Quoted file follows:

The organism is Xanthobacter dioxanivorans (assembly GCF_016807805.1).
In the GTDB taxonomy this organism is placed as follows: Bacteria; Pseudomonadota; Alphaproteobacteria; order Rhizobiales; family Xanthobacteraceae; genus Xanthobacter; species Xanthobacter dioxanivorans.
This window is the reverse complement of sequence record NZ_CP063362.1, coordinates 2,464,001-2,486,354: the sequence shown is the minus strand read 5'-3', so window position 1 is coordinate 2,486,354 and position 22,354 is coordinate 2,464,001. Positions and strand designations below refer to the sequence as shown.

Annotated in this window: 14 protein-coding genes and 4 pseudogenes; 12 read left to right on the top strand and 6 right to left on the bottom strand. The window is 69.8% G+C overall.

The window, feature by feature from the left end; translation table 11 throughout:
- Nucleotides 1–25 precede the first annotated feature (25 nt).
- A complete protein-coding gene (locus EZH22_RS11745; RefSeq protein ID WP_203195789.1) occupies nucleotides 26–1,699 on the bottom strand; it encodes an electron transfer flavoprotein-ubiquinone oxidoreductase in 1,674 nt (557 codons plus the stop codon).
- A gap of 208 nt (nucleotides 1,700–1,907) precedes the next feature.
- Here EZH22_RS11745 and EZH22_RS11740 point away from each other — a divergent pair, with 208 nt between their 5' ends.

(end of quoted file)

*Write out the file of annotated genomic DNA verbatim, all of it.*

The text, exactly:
The organism is Xanthobacter dioxanivorans (assembly GCF_016807805.1).
In the GTDB taxonomy this organism is placed as follows: Bacteria; Pseudomonadota; Alphaproteobacteria; order Rhizobiales; family Xanthobacteraceae; genus Xanthobacter; species Xanthobacter dioxanivorans.
This window is the reverse complement of sequence record NZ_CP063362.1, coordinates 2,464,001-2,486,354: the sequence shown is the minus strand read 5'-3', so window position 1 is coordinate 2,486,354 and position 22,354 is coordinate 2,464,001. Positions and strand designations below refer to the sequence as shown.

Annotated in this window: 14 protein-coding genes and 4 pseudogenes; 12 read left to right on the top strand and 6 right to left on the bottom strand. The window is 69.8% G+C overall.

The window, feature by feature from the left end; translation table 11 throughout:
- Nucleotides 1–25 precede the first annotated feature (25 nt).
- A complete protein-coding gene (locus EZH22_RS11745; RefSeq protein ID WP_203195789.1) occupies nucleotides 26–1,699 on the bottom strand; it encodes an electron transfer flavoprotein-ubiquinone oxidoreductase in 1,674 nt (557 codons plus the stop codon).
- A gap of 208 nt (nucleotides 1,700–1,907) precedes the next feature.
- Here EZH22_RS11745 and EZH22_RS11740 point away from each other — a divergent pair, with 208 nt between their 5' ends.